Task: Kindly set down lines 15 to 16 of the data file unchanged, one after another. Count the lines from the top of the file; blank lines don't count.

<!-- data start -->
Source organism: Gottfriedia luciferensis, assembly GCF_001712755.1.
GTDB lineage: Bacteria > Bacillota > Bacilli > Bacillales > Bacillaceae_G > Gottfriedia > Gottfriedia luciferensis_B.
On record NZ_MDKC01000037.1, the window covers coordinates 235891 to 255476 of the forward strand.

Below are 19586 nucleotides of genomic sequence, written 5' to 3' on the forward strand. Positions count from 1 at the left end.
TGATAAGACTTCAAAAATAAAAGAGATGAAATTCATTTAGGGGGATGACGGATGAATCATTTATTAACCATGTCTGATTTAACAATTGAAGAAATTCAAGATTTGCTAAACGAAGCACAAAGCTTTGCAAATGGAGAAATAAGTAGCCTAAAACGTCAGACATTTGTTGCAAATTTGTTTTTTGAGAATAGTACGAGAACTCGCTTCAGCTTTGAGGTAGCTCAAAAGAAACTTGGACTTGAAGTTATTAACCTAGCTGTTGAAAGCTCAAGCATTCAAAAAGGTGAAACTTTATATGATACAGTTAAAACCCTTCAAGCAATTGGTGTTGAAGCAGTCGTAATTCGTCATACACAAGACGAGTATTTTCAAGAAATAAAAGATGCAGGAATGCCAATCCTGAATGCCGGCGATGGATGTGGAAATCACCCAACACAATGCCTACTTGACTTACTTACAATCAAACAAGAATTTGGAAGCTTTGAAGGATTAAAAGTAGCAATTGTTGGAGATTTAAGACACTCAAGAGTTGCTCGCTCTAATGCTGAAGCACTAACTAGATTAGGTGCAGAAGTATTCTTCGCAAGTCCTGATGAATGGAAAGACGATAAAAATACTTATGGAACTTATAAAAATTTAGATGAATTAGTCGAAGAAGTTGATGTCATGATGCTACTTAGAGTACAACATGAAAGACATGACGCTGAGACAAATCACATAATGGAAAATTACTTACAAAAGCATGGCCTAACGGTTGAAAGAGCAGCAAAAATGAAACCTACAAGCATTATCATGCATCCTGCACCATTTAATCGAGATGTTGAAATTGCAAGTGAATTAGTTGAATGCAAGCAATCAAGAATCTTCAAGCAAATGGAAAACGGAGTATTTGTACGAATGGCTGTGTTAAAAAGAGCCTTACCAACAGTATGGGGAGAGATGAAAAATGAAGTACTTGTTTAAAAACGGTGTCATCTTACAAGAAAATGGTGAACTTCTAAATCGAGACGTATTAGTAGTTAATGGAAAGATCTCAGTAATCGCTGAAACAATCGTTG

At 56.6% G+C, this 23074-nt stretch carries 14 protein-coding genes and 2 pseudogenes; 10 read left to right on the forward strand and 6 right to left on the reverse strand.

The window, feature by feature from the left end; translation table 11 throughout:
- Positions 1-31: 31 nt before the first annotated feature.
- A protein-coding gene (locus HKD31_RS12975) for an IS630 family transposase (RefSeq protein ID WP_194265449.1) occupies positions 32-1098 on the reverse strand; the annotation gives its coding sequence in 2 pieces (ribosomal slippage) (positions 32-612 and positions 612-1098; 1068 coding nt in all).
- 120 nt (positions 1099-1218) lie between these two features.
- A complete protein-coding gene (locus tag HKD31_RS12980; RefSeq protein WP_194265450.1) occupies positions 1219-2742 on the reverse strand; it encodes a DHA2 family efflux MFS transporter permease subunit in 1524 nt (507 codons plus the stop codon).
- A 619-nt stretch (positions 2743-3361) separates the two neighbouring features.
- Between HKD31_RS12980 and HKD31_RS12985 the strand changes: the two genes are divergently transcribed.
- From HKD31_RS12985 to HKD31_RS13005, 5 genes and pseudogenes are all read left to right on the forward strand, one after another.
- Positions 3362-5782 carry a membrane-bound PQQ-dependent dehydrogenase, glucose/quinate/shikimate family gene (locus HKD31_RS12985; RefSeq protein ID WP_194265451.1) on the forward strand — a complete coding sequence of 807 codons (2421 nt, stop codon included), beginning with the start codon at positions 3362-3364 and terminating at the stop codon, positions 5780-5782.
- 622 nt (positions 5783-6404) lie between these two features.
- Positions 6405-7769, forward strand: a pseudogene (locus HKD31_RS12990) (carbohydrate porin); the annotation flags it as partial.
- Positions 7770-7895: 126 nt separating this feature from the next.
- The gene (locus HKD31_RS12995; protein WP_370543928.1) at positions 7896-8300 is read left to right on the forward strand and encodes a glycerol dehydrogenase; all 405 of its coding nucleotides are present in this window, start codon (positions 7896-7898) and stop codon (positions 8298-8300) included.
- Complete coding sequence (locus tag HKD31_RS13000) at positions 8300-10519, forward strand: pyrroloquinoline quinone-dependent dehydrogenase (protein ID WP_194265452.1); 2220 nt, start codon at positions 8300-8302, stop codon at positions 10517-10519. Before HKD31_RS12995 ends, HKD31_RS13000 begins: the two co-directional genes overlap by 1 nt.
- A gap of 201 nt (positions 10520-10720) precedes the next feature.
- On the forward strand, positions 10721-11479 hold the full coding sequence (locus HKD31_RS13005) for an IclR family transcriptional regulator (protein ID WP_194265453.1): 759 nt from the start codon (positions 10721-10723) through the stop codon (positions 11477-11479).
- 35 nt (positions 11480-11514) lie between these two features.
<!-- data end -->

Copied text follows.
- Positions 3362-5782 carry a membrane-bound PQQ-dependent dehydrogenase, glucose/quinate/shikimate family gene (locus HKD31_RS12985; RefSeq protein ID WP_194265451.1) on the forward strand — a complete coding sequence of 807 codons (2421 nt, stop codon included), beginning with the start codon at positions 3362-3364 and terminating at the stop codon, positions 5780-5782.
- 622 nt (positions 5783-6404) lie between these two features.